You’ve heard of Just-In-Time (JIT) inventory control. Unfortunately, that control method no longer functions as well as it used to due to supply chain uncertainty. This has resulted in the crippling of manufacturing and warehouse distribution worldwide.
Were your customers prepared? If not, it’s time to talk to them about considering a Just-in-Case (JIC) approach to storing more at your 3PL warehouse.
Just-In-Time was Then
Just-in-Time was all well and good until 2020. Then COVID-19 took the globe by storm, halting the economy, and shutting down businesses everywhere. Beyond the travel and hospitality industries, schools, and hospitals, the virus affected manufacturers, logistics, and distributors. The resulting shutdowns left customers with weak order fill rates and no relief in sight, which continues to this day.
JIT has been around since the 1970s. First incorporated by Japanese manufacturing companies, it is a management strategy that aligns raw-material orders from suppliers directly with production schedules. JIT was adopted in the U.S. to improve operations and inventory control. Later, the technique was implemented in warehouses and distribution centers to improve efficiency and inventory costs.
But supply chain delays have meant that raw materials and inventory have not arrived as scheduled, idling production lines and stopping the flow of goods to and from warehouses. With warehouse shelves and 3PL racks empty, companies are scrambling to meet order-fill rates. It’s time to urge your third-party logistics warehouse customers to consider adopting Just-In-Case (JIC).
What is Just-in-Case?
JIC is a whole new take on forecasting and inventory ordering. According to a December 2021 article by Inbound Logistics, “Businesses are transitioning from Just-in-Time to what has become known as a ‘Just-in-Case’ strategy. Just-in-Case refers to the practice of holding larger amounts of ‘safety’ stock, enabling a company to avoid stockouts.”
JIC involves storing more inventory than would be needed under just-in-time conditions, in case of disruptions in the supply chain.
The benefits of JIC include:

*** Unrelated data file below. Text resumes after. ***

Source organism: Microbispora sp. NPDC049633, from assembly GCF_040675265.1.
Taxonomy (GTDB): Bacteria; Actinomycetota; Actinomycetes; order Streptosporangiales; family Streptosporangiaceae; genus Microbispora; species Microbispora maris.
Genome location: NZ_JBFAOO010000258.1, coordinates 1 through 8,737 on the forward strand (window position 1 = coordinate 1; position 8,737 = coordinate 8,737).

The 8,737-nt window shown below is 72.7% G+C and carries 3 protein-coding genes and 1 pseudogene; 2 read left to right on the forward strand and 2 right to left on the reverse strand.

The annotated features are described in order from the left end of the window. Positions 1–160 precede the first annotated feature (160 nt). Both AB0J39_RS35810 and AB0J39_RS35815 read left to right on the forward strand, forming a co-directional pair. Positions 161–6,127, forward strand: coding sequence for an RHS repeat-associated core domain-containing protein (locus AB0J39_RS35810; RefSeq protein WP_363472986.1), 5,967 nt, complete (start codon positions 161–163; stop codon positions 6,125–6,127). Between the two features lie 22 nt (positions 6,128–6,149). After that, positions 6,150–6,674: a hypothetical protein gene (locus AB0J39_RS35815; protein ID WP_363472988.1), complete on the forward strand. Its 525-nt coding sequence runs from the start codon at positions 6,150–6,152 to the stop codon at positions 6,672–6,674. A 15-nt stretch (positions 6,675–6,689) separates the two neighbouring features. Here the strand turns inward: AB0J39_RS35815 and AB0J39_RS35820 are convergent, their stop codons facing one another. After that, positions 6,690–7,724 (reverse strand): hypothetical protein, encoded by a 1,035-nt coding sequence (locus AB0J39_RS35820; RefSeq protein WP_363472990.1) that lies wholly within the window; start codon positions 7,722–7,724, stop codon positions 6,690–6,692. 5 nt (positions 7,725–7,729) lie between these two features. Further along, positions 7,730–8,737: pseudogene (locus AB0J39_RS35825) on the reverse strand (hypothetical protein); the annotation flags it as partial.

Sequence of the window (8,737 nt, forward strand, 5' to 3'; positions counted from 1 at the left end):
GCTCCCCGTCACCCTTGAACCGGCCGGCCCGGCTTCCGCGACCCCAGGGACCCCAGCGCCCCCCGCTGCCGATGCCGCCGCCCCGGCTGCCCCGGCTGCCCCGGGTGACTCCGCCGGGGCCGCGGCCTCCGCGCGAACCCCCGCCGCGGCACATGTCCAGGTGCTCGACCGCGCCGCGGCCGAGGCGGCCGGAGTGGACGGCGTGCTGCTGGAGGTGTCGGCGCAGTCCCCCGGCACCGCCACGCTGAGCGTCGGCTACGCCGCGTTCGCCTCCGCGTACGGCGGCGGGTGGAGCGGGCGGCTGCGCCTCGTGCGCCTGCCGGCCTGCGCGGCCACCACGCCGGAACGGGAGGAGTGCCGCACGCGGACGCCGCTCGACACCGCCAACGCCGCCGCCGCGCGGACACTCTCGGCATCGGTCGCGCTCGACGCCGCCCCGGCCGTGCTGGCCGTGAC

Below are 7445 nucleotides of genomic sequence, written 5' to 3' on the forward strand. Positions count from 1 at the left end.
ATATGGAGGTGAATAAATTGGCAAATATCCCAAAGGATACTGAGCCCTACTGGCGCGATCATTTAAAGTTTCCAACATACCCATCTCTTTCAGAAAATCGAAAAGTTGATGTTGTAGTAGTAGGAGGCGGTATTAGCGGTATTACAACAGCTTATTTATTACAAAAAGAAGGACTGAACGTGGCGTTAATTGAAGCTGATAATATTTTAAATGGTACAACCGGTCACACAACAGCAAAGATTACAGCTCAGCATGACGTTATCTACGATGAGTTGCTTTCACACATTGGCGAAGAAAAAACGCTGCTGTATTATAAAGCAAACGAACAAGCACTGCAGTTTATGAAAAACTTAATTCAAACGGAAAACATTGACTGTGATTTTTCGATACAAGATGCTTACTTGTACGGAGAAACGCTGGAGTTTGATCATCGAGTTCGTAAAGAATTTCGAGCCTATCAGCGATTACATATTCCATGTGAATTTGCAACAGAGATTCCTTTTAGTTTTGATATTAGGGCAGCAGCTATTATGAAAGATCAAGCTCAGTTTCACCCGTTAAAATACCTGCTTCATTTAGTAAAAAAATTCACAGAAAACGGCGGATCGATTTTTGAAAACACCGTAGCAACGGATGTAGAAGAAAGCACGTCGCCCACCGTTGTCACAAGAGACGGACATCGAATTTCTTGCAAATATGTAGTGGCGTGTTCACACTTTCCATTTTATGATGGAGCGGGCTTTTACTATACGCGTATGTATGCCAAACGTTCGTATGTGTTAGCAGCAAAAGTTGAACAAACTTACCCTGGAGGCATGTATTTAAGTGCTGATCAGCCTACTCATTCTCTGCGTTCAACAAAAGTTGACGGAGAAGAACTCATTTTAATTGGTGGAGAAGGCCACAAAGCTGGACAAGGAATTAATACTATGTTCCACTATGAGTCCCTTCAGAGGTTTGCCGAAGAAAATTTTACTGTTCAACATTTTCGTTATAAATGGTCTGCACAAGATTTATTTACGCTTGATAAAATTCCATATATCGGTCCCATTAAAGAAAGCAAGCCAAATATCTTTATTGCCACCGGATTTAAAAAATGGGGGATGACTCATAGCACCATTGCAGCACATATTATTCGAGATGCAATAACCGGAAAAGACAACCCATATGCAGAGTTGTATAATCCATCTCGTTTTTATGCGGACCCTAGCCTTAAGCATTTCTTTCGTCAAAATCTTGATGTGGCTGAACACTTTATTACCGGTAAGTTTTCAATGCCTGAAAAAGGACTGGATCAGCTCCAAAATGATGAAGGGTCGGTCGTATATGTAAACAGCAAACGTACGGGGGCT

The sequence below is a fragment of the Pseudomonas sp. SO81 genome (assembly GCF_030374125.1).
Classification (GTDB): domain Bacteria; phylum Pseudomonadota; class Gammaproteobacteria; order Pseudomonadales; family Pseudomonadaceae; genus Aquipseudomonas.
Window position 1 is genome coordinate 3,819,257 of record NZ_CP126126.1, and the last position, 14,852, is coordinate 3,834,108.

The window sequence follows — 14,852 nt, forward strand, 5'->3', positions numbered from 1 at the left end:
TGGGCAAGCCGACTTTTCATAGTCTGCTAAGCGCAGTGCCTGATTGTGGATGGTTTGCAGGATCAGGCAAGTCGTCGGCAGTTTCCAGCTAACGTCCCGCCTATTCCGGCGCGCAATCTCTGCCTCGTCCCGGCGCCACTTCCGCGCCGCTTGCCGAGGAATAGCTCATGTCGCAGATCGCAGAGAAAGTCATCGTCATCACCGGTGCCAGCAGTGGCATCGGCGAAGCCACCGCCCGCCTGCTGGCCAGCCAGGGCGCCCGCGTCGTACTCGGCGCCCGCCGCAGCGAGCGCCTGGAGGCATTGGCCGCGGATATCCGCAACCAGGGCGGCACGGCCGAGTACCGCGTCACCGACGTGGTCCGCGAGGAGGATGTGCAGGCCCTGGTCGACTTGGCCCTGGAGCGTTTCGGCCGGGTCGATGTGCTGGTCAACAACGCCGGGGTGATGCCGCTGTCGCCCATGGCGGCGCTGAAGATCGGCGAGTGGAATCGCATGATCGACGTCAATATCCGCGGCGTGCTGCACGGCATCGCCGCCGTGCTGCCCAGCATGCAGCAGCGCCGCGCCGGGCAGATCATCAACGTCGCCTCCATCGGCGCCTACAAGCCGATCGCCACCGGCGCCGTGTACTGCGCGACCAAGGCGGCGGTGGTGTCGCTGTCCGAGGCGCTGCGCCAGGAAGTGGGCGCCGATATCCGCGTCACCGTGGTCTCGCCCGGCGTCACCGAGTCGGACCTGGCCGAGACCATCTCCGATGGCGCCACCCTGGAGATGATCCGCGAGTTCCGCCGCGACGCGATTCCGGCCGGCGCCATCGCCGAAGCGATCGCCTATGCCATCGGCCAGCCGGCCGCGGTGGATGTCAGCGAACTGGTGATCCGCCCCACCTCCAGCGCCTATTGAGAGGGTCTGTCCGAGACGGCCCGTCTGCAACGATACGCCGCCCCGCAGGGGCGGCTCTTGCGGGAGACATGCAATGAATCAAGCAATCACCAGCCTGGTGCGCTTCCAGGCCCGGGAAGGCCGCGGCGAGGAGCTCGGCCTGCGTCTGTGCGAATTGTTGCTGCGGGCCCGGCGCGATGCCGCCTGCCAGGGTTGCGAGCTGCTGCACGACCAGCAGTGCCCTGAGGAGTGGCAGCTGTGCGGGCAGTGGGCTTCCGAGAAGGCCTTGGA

- Reduced risk of production disruptions
- Increased flexibility to deal with supply chain disruptions
- Improved customer satisfaction due to reduced out-of-stocks
While some of your 3PL warehouse customers may not be a fan of taking risks, JIC is a way to manage them. Here are three easy ways to work with your customers to be better prepared:
- Help your customers by sharing reports that show order history so they can easily see which products are, and will remain, in high demand.
- Go back to 2018 (or earlier) to identify any seasonal trends too.
- Encourage your customers to adjust their reorder levels in light of any history of delays and out-of-stocks, so you don’t have empty racks without anything to store or ship.
It’s pretty simple – encourage them to keep you supplied so they can meet demand when supply chains are interrupted.
The idea of JIC is counter to “lean,” since it requires an up-front investment, more warehouse space, and potential inventory overload. At first look, JIC doesn’t scream efficiency. But does it hurt? If your customers have inventory on hand to meet order fill, it’s a win-win for everyone in the chain, giving a competitive advantage to your customers in the marketplace.
Convincing customers to maintain higher inventory levels is just one way your 3PL warehouse can help them weather the current storm, and be prepared for the next one. Are you ready to discuss JIC with your customers?
If you need help addressing supply chain issues with your WMS software or implementing Just-In-Case inventory control in your warehouse, find out how Argos Software can help!